10 On Series

10: On Weaning


There’s no right time to wean but most moms will agree that saying goodbye to breastfeeding can be an emotional rollercoaster. You may be weaning as a transition to formula, or as a transition to solid foods. Here are 10 things to know about weaning.

1- Go slowly when weaning

It can take up to two weeks to fully wean a baby off of breast milk.

2- Morning milk is last

Drop your early morning breastfeed last as this is when you should have the most milk since more prolactin, the milk-making hormone, is produced overnight.

3- Try quick pumps when weaning

Avoid engorgement by pumping, but limit it to only 3 minutes to slowly reduce your supply. 

4- Cabbage leaves help with weaning (really!)

Placing green cabbage leaves, which are high in sulfur, over your breasts can help absorb additional fluids from the breast to avoid a clogged duct and reduce milk supply.

5- Weaning can be emotional

The hormones Prolactin and Oxytocin will shift (yet again!) with a change in milk supply so be prepared to feel weepy, depressed and emotional about the change. Prolactin is what delivers a sense of calmness, well-being, and relaxation to breastfeeding moms. On the flip side, some women feel elated and relieved to be done with breastfeeding. Pro tip: document your last latch with your baby for the archives of another milestone reached.

6- Tea helps with weaning

Three cups of sage tea a day may help to dry up breast milk. No More Milk Tea by Earth Mama Angel Baby also contains a blend of herbs designed to reduce your supply. Always discuss the use of new teas with your healthcare provider.

7- Cuddles make weaning easier

Just because you’re not breastfeeding, doesn’t mean you can’t hold your baby close. Extra attention and lots of affection tend to make weaning a lot easier for both you and your baby.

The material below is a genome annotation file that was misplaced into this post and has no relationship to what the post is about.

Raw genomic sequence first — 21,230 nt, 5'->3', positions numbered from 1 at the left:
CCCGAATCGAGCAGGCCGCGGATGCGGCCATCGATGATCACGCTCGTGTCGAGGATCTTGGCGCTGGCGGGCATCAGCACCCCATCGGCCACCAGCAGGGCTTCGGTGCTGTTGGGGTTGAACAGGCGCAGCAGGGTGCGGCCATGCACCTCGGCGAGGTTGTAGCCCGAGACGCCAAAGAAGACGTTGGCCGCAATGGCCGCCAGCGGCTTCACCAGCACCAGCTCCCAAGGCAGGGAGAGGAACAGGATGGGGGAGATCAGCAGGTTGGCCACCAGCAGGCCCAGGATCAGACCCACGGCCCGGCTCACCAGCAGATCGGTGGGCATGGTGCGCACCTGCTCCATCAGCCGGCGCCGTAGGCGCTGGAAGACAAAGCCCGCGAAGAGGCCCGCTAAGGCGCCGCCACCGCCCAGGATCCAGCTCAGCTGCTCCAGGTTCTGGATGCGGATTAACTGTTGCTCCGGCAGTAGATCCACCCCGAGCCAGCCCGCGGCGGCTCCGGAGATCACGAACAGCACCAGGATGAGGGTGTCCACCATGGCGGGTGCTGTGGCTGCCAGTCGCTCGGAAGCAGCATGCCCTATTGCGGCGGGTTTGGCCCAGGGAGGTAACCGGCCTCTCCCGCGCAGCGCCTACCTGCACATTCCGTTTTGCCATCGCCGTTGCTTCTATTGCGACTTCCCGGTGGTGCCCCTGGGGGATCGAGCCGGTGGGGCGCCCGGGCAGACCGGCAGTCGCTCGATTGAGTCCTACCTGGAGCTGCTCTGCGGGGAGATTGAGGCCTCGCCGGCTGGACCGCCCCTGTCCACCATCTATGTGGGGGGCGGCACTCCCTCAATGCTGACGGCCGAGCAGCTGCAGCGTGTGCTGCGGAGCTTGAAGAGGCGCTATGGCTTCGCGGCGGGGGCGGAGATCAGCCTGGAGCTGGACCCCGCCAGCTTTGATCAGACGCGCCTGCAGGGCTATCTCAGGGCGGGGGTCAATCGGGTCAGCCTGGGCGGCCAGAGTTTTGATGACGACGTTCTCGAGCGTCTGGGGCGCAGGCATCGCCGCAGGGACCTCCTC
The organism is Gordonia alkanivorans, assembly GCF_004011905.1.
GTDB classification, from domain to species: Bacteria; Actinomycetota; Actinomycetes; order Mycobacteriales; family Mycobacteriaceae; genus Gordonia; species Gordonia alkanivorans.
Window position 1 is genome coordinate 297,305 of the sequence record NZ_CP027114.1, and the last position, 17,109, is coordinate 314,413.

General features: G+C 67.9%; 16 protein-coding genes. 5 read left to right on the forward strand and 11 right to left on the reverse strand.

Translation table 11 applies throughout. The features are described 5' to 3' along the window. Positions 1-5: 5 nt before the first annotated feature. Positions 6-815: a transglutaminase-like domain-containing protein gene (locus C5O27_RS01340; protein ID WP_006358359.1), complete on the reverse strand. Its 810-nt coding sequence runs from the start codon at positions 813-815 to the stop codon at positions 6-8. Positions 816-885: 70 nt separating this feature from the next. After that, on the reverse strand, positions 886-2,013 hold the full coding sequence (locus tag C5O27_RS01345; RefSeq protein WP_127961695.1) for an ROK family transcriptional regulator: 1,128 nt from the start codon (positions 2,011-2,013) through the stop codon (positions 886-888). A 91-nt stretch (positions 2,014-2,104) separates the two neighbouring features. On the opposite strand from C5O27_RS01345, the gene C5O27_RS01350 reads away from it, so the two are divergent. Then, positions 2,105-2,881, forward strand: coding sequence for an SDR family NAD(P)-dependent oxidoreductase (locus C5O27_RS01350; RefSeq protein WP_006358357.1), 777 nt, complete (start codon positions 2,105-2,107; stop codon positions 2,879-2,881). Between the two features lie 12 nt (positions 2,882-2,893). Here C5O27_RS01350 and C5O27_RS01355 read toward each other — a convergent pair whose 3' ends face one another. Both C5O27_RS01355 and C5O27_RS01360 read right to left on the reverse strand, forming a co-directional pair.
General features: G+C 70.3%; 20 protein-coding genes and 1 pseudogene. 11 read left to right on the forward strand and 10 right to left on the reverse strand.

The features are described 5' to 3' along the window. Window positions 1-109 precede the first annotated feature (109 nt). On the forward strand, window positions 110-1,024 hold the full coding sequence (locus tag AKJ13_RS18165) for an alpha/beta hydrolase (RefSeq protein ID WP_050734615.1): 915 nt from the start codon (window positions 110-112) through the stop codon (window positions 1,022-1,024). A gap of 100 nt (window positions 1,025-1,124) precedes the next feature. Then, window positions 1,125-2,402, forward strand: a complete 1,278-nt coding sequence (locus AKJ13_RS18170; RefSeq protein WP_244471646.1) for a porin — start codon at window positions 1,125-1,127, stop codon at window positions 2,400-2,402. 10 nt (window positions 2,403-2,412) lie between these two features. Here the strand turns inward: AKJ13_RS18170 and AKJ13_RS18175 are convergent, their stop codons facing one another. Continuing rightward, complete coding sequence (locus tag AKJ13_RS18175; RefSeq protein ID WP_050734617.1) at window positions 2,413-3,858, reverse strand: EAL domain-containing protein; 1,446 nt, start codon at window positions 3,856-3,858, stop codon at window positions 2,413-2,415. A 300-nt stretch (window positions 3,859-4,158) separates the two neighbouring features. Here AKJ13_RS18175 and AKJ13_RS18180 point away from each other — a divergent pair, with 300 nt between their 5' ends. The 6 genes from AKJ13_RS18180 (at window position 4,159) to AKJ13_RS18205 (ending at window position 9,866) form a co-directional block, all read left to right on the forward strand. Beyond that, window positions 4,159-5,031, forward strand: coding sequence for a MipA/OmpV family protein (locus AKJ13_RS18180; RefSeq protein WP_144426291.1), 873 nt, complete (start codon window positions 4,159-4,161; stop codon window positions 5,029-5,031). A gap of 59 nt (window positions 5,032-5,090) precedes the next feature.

8- Avoid weaning when baby’s not well

Try to avoid weaning when your baby isn’t feeling well as breast milk could support their healing process and provide comfort. If you get ill, it doesn’t always mean you need to stop breastfeeding either.

9- Keep routines while weaning

If possible try to keep everything else in your baby’s routine the same during the weaning process to make things easier. But try switching your daily schedule up if you’re weaning a toddler with more ingrained habits.

10- Weaning during pregnancy

If you’re breastfeeding when you become pregnant, you’ll likely notice a drop in your milk supply due to hormonal changes, particularly during the fourth and fifth months of pregnancy. The composition of your milk can also change and become more similar to ‘lighter’ weaning milk.

Need more useful info from our 10:On series? Check out tips regarding baby gas, baby allergies, baby poop and more.

The content on this site is for informational purposes only and not intended to be a substitute for professional medical advice, diagnosis or treatment. Discuss any health or feeding concerns with your infant's pediatrician. Never disregard professional medical advice or delay it based on the content on this page.

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